Friday 23 January 2015

Ground Truthing Your Soil Variability

To build on the previous blogs discussing and identifying soil variability, it is essential you determine what causes the variability observed or mapped; for example those drier areas in the field or differences identified on historic Google Earth maps or variations identified on an EM survey.  The variability illustrated by these “surface” observations can be caused by one or more soil characteristics buried beneath the surface.  You need to find out if it is variability resulting from soil moisture, soil chemistry (e.g. pH), residual chemicals (e.g. previous herbicide use), compaction (e.g. an old gate way or heavy traffic when the area was wet), depth to gravels (or sand) and other characteristics. 

Nothing beats a hole in the ground or measurements that will depth profile your soil.  Start with a spade – it’s the least expensive option.  Alternatively, take the tractor or little digger out and dig a hole in the areas of interest when the paddock is about to be cultivated, get “down and dirty” and observe the differences.  The two examples (while a bit extreme in terms of excavated depth) are on the same property about 350m apart and no matter how you identified the variability at the surface, the holes tell you why.  Make some notes about the soils – you don’t have to be a soil scientist to gather useful information.  Measure the depth, feel the soil, dampen it and run through your fingers (what does it feel like?), describe the colour, note the depth of roots – nothing complicated or mind bending.

Notes: 200-250mm sandy silt loam (smooth to feel but a little gritty as well), then gravels and sandy gravels, dark brown topsoil, roots 250mm deep, hardly any roots in the gravels.

Notes: 150-200mm red brown silt loam (very silky to feel when dampened), grey sandy silt with orange mottles and streaks, not too many roots in top soil and none in the sandy silt.

You are now well on the way to sorting out the cause of what you’ve seen at the surface.  The soils are different (clearly).  Time to apply some science to the differences.  The gravelly soil will have low water holding capacity – inherent because stones have less surface area to hold water than the same volume of sand or silt.  The sandy silt soil has lots of orange mottling, a sign that drainage is poorer here than the gravelly soil.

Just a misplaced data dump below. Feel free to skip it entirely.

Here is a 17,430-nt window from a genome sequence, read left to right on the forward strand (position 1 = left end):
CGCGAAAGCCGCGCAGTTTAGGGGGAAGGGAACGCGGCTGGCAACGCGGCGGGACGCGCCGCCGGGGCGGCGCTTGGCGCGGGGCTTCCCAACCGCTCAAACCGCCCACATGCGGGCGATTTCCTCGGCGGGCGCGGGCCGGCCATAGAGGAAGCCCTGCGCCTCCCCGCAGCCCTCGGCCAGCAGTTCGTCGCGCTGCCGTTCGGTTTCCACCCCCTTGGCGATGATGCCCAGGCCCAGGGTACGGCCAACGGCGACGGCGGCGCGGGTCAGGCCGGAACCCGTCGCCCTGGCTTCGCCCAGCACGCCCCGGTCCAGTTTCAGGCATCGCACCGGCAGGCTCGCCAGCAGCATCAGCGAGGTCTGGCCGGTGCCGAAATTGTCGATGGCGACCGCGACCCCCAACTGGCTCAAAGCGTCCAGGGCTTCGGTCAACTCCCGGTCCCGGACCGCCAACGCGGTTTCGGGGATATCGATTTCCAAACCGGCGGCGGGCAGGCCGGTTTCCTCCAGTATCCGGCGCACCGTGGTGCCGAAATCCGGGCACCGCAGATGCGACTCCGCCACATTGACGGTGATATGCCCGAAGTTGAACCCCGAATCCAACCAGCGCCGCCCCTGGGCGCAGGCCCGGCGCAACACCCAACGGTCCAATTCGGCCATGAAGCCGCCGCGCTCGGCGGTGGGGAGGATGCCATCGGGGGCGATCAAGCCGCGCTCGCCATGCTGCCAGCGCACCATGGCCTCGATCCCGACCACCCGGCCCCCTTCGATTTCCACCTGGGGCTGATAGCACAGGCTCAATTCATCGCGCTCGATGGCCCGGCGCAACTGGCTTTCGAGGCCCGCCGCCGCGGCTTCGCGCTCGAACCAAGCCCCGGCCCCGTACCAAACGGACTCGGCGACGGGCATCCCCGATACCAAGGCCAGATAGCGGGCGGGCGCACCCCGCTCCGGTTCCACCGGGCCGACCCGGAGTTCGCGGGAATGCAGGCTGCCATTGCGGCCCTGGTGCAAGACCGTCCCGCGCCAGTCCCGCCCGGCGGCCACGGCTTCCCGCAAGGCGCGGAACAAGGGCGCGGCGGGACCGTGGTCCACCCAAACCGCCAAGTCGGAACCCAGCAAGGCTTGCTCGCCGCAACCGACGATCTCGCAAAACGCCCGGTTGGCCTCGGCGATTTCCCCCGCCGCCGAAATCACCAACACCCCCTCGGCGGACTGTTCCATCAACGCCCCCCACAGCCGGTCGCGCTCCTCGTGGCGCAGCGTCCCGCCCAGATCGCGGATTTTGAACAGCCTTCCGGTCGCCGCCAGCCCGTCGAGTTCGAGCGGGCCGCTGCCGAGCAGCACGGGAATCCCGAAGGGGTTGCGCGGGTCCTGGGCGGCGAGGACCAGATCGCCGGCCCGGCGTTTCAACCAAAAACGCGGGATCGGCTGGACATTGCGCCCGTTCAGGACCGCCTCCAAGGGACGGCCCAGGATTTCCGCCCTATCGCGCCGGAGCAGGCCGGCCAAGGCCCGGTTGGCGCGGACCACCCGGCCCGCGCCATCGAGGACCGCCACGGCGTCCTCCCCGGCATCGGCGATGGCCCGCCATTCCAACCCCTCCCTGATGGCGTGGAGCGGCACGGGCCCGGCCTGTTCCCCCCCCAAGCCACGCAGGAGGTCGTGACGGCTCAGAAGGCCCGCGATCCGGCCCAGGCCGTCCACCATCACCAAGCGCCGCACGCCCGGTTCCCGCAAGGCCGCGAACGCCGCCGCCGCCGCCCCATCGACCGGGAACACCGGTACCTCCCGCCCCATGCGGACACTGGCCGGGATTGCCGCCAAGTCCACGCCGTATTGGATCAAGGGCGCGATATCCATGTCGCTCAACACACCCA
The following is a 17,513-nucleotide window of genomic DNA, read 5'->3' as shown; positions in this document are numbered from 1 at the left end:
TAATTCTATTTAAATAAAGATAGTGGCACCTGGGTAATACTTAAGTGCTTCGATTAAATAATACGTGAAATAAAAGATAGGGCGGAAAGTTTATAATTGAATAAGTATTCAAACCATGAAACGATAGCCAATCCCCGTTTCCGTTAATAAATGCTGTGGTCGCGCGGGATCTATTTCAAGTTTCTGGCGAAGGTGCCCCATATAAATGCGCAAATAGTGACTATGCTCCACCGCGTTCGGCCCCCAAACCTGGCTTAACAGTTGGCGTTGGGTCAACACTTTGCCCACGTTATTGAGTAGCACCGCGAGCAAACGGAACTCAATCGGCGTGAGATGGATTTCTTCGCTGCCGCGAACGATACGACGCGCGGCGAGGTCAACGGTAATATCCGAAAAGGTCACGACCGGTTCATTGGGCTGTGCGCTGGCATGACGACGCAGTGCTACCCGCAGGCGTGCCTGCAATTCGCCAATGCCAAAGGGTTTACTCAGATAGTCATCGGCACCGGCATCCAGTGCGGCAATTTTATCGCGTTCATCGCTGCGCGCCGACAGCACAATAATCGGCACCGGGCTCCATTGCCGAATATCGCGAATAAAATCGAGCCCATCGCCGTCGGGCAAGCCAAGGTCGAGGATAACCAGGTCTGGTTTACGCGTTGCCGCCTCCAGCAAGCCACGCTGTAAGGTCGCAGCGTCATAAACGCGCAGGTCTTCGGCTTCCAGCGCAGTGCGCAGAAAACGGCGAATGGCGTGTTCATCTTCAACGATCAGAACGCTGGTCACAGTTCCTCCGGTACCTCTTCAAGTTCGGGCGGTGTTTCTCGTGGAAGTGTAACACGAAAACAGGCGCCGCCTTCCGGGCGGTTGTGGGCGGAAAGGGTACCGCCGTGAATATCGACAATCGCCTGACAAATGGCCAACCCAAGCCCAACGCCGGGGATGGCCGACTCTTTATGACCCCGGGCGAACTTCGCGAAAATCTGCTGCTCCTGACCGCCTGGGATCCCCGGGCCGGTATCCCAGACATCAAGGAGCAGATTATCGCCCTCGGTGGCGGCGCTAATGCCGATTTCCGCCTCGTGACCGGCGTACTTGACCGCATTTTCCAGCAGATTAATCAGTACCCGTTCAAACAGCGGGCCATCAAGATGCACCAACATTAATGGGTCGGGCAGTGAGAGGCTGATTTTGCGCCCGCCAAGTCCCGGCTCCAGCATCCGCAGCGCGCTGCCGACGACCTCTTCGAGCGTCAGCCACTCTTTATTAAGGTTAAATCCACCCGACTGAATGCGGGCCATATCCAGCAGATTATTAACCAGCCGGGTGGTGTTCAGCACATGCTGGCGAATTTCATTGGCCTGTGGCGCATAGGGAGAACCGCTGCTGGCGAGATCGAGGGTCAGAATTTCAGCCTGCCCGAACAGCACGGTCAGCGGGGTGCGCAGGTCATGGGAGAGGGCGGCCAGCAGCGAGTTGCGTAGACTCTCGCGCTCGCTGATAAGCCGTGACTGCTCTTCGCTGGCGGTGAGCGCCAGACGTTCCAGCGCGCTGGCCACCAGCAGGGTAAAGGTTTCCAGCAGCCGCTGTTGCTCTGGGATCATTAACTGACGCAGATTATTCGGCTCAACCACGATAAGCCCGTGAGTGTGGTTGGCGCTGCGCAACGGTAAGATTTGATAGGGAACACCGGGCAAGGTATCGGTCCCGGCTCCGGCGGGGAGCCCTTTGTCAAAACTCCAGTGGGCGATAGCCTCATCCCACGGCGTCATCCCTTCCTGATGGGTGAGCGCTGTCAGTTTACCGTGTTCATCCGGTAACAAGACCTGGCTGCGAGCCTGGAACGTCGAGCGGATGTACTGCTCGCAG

How can you measure the differences in soil moisture characteristics?  I’ll delve into this in a later blog.

Posted by Dr Anthony Davoren from HydroServices Ltd

Monday 19 January 2015

Characterising Your Soils

Identifying the variability of your soils on not only a farm but also paddock scale is important if you wish to manage your inputs to meet the soils requirements in a sustainable and efficient manner.
This time of year, if not slightly earlier before it gets too dry, it is very easy to see on dryland properties the different water holding characteristics of soils from the state of the crops growing in them. Marking these is crude but still useful way of noting differences in soils, even better if a simple hand held GPS device is used.

Above: very apparent differences in soil characteristics. A white clover paddock in early January, in the fore ground the crop has burnt off but in the background still in mid flower.

The use of yield maps is a great way of identifying a crops reaction to different soil characters in a specific climatic year, but the crop type and weather patterns that season should also be recorded as different crops react in different ways to different climatic conditions. The more years of harvest data you have the better the bigger picture of variability you will get.

Another very useful tool to identify variation if you can’t hop up and have a fly over your place is to utilise Google Earth and its ‘Historical Imagery’ toolbar to go back through previous aerial images of your farm and visually identify different areas of interest. While quite a few recent satellite images on Google Earth may show you irrigated and non-irrigated areas, particularly in Canterbury, looking back through historical ones will give you more of a picture of natural soil variation and how it comes through into what’s grown on the surface. In most cases significant variation can be seen. The ‘Historical Imagery’ icon is a little clock like icon and can be found at the top of the map window.